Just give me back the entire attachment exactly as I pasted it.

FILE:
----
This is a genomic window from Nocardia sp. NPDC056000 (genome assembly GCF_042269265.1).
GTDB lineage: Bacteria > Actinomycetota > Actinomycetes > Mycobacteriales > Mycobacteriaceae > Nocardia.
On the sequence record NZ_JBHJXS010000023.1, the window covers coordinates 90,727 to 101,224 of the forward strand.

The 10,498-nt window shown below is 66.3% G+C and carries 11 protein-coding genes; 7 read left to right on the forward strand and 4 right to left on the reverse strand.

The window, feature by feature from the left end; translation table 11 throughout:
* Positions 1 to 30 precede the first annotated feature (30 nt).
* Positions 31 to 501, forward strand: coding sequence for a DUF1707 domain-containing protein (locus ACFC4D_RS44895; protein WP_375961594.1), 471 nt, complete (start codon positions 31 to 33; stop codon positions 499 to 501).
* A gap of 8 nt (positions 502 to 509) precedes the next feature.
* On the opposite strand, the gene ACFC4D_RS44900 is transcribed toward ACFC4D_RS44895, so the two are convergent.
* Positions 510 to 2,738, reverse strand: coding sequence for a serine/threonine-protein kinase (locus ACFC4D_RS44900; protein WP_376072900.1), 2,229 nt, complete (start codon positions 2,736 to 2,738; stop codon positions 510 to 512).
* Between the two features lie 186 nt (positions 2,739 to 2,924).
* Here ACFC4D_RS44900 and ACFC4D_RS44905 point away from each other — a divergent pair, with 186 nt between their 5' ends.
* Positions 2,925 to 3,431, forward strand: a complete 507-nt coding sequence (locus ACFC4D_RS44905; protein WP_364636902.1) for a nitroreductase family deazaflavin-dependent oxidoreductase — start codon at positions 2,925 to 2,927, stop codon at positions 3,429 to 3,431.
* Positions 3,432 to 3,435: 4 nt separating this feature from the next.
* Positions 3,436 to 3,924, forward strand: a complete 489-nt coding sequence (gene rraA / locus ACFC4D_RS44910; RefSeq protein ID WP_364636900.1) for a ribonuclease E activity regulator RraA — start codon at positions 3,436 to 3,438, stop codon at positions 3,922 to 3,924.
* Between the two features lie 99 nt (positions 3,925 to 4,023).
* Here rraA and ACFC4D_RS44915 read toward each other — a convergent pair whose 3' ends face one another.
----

This is a genomic window from Nocardia sp. NPDC056000 (genome assembly GCF_042269265.1).
GTDB lineage: Bacteria > Actinomycetota > Actinomycetes > Mycobacteriales > Mycobacteriaceae > Nocardia.
On the sequence record NZ_JBHJXS010000023.1, the window covers coordinates 90,727 to 101,224 of the forward strand.

The 10,498-nt window shown below is 66.3% G+C and carries 11 protein-coding genes; 7 read left to right on the forward strand and 4 right to left on the reverse strand.

The window, feature by feature from the left end; translation table 11 throughout:
* Positions 1 to 30 precede the first annotated feature (30 nt).
* Positions 31 to 501, forward strand: coding sequence for a DUF1707 domain-containing protein (locus ACFC4D_RS44895; protein WP_375961594.1), 471 nt, complete (start codon positions 31 to 33; stop codon positions 499 to 501).
* A gap of 8 nt (positions 502 to 509) precedes the next feature.
* On the opposite strand, the gene ACFC4D_RS44900 is transcribed toward ACFC4D_RS44895, so the two are convergent.
* Positions 510 to 2,738, reverse strand: coding sequence for a serine/threonine-protein kinase (locus ACFC4D_RS44900; protein WP_376072900.1), 2,229 nt, complete (start codon positions 2,736 to 2,738; stop codon positions 510 to 512).
* Between the two features lie 186 nt (positions 2,739 to 2,924).
* Here ACFC4D_RS44900 and ACFC4D_RS44905 point away from each other — a divergent pair, with 186 nt between their 5' ends.
* Positions 2,925 to 3,431, forward strand: a complete 507-nt coding sequence (locus ACFC4D_RS44905; protein WP_364636902.1) for a nitroreductase family deazaflavin-dependent oxidoreductase — start codon at positions 2,925 to 2,927, stop codon at positions 3,429 to 3,431.
* Positions 3,432 to 3,435: 4 nt separating this feature from the next.
* Positions 3,436 to 3,924, forward strand: a complete 489-nt coding sequence (gene rraA / locus ACFC4D_RS44910; RefSeq protein ID WP_364636900.1) for a ribonuclease E activity regulator RraA — start codon at positions 3,436 to 3,438, stop codon at positions 3,922 to 3,924.
* Between the two features lie 99 nt (positions 3,925 to 4,023).
* Here rraA and ACFC4D_RS44915 read toward each other — a convergent pair whose 3' ends face one another.